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Evidence-Based Programs

All Evidence-Based Programs

STRIVE (Support to Reunite, Involve & Value Each Other)

Overview of the Intervention

STRIVE is a five-session family-based intervention intended to reduce sexual risk behaviors, substance use, and delinquency among youth (ages 12-17 years) who have recently run away from home. The five sessions require participation from both the adolescent and at least one parent, and are designed in part to improve family functioning and reduce family conflict. They are delivered individually to each family by a trained facilitator, either in a community setting or in the family’s home. The intervention is grounded in cognitive-behavioral and family systems theories and stresses the importance of establishing a positive family climate to reduce the risk of chronic homelessness and associated adolescent risk behaviors.

Intervention Components

Component 1: Individual Sessions

The five intervention sessions are delivered individually to each family on a weekly basis. Each session lasts 90 to 120 minutes and involves a series of interactive, semi-structured tasks. The topics covered are as follows:

  • Session 1: Participants are encouraged to create a positive family atmosphere and to make a commitment to the program and not running away from home. Families learn how to anticipate, identify, and plan for situations and events that may trigger the adolescent to run away.
  • Session 2: Participants learn and practice problem-solving skills. Families are encouraged to develop a positive family environment by prioritizing problems and solving them as a team.
  • Session 3: Participants learn how to analyze and frame problems, and how to articulate the intentions behind their behaviors. The session also provides factual information about HIV risk among runaway and homeless youth.
  • Session 4: This session focuses on coping and negotiation skills. Families learn strategies to cope with stressful situations and how to negotiate solutions. They practice applying these skills to their real-world problems.
  • Session 5: In this session, families apply what they have learned in prior sessions to solve an ongoing family conflict. The facilitator observes the discussion and provides feedback on the process.
  • Theoretical Framework

    Study Citation: Milburn, N. G., Iribarren, F. J., Rice, E., Lightfoot, M., Solorio, R., Rotheram-Borus, M., Desmond, K., Lee, A., Alexander, K., Maresca, K., Eastmen, K., Arnold, E. M., & Duan, N. (2012). A family intervention to reduce sexual risk behavior, substance use, and delinquency among newly homeless youth. Journal of Adolescent Health, 50(4), 358–364.

    Study setting: Community settings in Los Angeles and San Bernardino Counties, California.

    Study Sample: 151 newly homeless adolescents ages 12 to 17 years and their families

  • Mean age of adolescents was 15 years
  • 66% of the adolescents were female and 34% were male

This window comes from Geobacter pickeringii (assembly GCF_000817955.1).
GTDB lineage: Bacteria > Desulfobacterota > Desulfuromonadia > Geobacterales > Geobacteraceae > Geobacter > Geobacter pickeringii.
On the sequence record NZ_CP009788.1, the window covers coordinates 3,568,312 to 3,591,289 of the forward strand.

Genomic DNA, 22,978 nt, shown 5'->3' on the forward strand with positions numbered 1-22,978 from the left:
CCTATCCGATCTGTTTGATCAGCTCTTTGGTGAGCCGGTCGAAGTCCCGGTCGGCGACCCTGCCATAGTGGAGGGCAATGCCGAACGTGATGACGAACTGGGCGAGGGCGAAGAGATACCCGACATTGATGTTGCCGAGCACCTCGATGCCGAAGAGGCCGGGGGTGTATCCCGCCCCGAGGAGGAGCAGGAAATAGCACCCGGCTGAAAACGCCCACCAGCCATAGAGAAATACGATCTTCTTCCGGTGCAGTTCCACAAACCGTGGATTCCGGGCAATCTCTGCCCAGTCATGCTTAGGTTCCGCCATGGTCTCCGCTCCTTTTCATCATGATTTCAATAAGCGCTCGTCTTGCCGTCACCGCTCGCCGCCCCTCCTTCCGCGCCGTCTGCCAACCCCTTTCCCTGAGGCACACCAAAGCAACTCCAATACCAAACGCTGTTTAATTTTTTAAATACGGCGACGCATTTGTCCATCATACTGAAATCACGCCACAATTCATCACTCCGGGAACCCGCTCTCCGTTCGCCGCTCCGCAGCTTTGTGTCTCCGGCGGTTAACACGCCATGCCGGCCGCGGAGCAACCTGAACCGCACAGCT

• 62% of the adolescents were Hispanic and 21% were African American
  • Study Design: Randomized controlled trial. Newly homeless adolescents were recruited on a rolling basis over a three-year period through community-based organizations and study flyers and advertisements. About half were randomly selected to receive the STRIVE intervention and half were selected for a control group that received only referral services. Surveys were administered before the intervention (baseline) and at follow-ups conducted 3, 6, and 12 months after the intervention.

    Study Rating: The study met the review criteria for a moderate study rating. It did not meet the review criteria for a high study rating because it had high sample attrition.

    Study Findings:

    Twelve months after the intervention:

  • Adolescents participating in the intervention reported having significantly fewer sexual partners in the previous three months.
  • The study found no statistically significant program impacts on measures of vaginal or anal sex, unprotected sex, or frequency of sex in the previous three months.
  • Findings from the three- and six-month follow-ups were not considered for the review because they did not meet the review evidence standards. Specifically, both the three- and six-month follow-ups had a high rate of sample attrition, and the study did not establish baseline equivalence for the remaining sample members.

    The study also examined program impacts on measures of substance use and delinquent behaviors. Findings for these outcomes were not considered for this review because the outcomes fell outside the scope of the review.

    Curriculum Materials

    A detailed description of the intervention sessions and a list of materials required are available in the STRIVE facilitator manual.

    Training and TA: The intervention sessions are administered by trained STRIVE facilitators.

    Additional Information

    TPP Resource Center: Evidence-Based Programs